Human exposure to DBP occurs daily as evidenced by the detection of its metabolites in spot human urine samples from subjects in the National Health and Nutrition Examination Survey (NHANES).
Human exposure to DBP occurs daily as evidenced by the detection of its metabolites in spot human urine samples from subjects in the National Health and Nutrition Examination Survey (NHANES). According to exposure estimates the largest source of DBP exposure to the general population is food and has been estimated to range between 7-10 µg/kg/day. Notably, patients taking medications coated with DBP and workers exposed occupationally have exposure estimates that exceed those in the general population. Specifically, it is estimated that patients taking medications coated with DBP are exposed to 1-233 µg/kg/day and individuals are exposed occupationally to 0.1-76 µg/kg/day. Interestingly, human studies have also pointed out that among all age groups, women of reproductive age tend to have higher urinary levels of phthalate metabolites than older women or than men. DBP is a chemical of concern in the study of breast cancer because it has been shown to bind and activate the estrogen receptor alpha, an important factor that stimulates growth of a large proportion of breast cancers.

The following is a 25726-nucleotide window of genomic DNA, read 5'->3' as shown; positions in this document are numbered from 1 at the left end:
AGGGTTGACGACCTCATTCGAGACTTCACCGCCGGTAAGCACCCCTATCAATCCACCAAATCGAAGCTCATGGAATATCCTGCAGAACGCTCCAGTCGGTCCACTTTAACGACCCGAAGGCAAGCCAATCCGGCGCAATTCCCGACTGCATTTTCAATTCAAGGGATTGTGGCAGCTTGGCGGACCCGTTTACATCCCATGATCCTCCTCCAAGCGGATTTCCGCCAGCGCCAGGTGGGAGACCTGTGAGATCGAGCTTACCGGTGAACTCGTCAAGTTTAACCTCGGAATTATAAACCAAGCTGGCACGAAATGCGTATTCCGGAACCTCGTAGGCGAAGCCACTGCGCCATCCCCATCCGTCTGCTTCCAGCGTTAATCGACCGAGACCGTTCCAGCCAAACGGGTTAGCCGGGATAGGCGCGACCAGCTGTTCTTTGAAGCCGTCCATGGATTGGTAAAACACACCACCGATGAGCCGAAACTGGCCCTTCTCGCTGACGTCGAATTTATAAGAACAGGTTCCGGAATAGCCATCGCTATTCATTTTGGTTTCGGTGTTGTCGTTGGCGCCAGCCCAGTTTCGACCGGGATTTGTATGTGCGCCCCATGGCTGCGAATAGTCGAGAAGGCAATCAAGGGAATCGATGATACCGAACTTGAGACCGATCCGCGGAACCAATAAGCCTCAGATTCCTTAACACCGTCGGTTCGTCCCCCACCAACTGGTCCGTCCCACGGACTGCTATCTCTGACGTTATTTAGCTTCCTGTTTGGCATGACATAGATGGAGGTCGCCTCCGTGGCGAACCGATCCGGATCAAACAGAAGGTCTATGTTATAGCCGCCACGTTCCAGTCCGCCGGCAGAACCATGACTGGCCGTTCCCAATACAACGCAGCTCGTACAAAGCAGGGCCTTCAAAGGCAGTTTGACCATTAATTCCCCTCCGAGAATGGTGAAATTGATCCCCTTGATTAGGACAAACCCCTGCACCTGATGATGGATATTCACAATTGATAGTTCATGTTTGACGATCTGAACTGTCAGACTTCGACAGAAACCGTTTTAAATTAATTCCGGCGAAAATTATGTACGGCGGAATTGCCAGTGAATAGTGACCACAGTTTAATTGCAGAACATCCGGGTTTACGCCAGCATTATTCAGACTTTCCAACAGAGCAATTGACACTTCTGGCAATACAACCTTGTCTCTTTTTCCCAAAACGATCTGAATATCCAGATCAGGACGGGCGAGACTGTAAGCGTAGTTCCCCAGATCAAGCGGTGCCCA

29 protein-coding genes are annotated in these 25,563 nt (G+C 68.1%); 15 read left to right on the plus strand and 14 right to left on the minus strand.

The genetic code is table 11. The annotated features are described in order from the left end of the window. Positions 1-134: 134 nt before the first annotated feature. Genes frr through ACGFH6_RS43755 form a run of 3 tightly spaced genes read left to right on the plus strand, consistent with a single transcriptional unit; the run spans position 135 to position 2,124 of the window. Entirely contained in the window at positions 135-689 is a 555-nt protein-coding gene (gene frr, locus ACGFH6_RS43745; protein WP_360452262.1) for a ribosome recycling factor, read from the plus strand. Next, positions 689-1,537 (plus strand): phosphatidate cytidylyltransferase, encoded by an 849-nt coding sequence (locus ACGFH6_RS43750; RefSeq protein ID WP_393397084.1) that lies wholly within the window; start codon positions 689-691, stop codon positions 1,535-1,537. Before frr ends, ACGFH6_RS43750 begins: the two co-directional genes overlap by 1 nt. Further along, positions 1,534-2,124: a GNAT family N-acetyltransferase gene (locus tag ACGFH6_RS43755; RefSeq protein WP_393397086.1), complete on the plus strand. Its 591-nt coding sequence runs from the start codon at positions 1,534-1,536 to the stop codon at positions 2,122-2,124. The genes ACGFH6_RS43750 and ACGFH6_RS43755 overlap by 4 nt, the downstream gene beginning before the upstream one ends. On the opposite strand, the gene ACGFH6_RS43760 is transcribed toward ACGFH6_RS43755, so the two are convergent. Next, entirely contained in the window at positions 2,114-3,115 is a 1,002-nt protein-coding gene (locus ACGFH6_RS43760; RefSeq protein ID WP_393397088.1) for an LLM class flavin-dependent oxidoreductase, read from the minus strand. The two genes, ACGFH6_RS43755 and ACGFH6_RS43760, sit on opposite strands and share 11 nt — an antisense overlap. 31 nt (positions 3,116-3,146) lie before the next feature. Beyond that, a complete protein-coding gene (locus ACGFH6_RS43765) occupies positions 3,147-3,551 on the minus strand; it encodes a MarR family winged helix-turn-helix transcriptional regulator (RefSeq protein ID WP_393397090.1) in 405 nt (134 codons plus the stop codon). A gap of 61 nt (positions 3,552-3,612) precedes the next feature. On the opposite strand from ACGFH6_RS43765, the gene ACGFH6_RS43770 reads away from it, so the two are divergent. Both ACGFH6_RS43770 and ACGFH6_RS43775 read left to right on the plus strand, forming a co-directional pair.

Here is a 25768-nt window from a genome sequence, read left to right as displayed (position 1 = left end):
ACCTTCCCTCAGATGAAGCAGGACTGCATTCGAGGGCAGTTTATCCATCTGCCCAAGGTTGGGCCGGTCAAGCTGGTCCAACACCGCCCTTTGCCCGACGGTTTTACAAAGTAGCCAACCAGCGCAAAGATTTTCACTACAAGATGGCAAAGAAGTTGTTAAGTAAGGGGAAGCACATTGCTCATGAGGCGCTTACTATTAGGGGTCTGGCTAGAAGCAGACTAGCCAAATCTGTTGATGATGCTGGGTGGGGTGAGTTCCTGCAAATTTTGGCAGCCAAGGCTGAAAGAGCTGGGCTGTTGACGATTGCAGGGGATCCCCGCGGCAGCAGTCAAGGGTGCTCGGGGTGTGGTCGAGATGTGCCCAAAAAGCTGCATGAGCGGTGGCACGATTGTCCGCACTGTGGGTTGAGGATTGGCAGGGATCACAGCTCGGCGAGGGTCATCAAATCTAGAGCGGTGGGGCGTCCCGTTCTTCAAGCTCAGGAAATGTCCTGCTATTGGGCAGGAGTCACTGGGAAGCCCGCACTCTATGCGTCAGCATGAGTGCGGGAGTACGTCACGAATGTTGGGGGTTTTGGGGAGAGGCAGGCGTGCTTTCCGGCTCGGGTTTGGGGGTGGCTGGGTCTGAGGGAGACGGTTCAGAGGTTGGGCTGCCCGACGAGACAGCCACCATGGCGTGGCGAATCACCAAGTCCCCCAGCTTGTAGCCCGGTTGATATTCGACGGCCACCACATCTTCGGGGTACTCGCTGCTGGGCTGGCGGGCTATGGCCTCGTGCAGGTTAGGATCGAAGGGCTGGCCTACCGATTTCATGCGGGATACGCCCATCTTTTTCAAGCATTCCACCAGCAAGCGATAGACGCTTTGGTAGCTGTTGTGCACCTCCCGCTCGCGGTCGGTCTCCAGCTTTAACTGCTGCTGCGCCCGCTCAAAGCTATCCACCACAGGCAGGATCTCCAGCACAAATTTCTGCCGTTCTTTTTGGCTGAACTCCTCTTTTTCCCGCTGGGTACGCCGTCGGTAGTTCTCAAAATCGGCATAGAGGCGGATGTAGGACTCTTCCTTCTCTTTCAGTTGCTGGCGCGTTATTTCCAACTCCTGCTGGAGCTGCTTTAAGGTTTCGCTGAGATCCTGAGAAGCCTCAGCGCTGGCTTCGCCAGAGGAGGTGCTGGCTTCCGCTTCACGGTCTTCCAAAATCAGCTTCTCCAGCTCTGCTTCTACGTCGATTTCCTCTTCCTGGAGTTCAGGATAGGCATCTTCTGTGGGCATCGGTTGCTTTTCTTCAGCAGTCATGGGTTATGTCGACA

- Zelieann Craig, PhD
- Richard Vaillancourt, PhD
- Dr. Zelieann Craig completed her post-doctoral training at the University of Illinois and is a recipient of a K99/R00 award. Her research focus is reproductive toxicology. She is currently investigating the role of dibutly phthalate on mouse ovarian function. In addition, she and Dr. Vaillancourt have a pending pilot project application to investigate the synergistic effects of dibutly phthalate and EGF in breast cancer cells and mouse mammary gland.